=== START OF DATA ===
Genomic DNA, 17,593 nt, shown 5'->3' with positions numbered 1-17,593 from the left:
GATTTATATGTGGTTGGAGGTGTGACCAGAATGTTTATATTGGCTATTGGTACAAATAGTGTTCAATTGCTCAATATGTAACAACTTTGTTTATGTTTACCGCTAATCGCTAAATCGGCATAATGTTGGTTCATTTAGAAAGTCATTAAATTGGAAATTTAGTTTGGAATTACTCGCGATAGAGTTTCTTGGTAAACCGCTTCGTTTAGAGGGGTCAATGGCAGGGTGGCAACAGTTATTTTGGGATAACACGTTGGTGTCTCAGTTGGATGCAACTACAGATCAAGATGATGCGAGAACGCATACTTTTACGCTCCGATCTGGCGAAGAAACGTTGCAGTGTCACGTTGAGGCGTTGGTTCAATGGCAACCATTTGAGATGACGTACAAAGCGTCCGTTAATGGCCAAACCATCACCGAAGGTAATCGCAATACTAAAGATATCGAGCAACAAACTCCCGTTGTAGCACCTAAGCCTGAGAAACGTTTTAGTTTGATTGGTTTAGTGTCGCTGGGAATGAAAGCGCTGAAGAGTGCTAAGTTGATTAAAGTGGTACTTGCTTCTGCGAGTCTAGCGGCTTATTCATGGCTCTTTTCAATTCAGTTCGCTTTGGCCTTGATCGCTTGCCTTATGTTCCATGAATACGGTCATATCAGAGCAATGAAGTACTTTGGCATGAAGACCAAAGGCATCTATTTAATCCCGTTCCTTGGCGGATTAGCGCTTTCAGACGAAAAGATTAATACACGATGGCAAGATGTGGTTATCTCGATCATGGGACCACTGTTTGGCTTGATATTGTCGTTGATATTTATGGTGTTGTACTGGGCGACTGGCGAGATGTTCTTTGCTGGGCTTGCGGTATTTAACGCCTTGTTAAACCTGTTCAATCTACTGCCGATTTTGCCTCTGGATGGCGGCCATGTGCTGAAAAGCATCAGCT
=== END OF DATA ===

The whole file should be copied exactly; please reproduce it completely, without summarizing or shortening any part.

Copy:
Genomic DNA, 17,593 nt, shown 5'->3' with positions numbered 1-17,593 from the left:
GATTTATATGTGGTTGGAGGTGTGACCAGAATGTTTATATTGGCTATTGGTACAAATAGTGTTCAATTGCTCAATATGTAACAACTTTGTTTATGTTTACCGCTAATCGCTAAATCGGCATAATGTTGGTTCATTTAGAAAGTCATTAAATTGGAAATTTAGTTTGGAATTACTCGCGATAGAGTTTCTTGGTAAACCGCTTCGTTTAGAGGGGTCAATGGCAGGGTGGCAACAGTTATTTTGGGATAACACGTTGGTGTCTCAGTTGGATGCAACTACAGATCAAGATGATGCGAGAACGCATACTTTTACGCTCCGATCTGGCGAAGAAACGTTGCAGTGTCACGTTGAGGCGTTGGTTCAATGGCAACCATTTGAGATGACGTACAAAGCGTCCGTTAATGGCCAAACCATCACCGAAGGTAATCGCAATACTAAAGATATCGAGCAACAAACTCCCGTTGTAGCACCTAAGCCTGAGAAACGTTTTAGTTTGATTGGTTTAGTGTCGCTGGGAATGAAAGCGCTGAAGAGTGCTAAGTTGATTAAAGTGGTACTTGCTTCTGCGAGTCTAGCGGCTTATTCATGGCTCTTTTCAATTCAGTTCGCTTTGGCCTTGATCGCTTGCCTTATGTTCCATGAATACGGTCATATCAGAGCAATGAAGTACTTTGGCATGAAGACCAAAGGCATCTATTTAATCCCGTTCCTTGGCGGATTAGCGCTTTCAGACGAAAAGATTAATACACGATGGCAAGATGTGGTTATCTCGATCATGGGACCACTGTTTGGCTTGATATTGTCGTTGATATTTATGGTGTTGTACTGGGCGACTGGCGAGATGTTCTTTGCTGGGCTTGCGGTATTTAACGCCTTGTTAAACCTGTTCAATCTACTGCCGATTTTGCCTCTGGATGGCGGCCATGTGCTGAAAAGCATCAGCT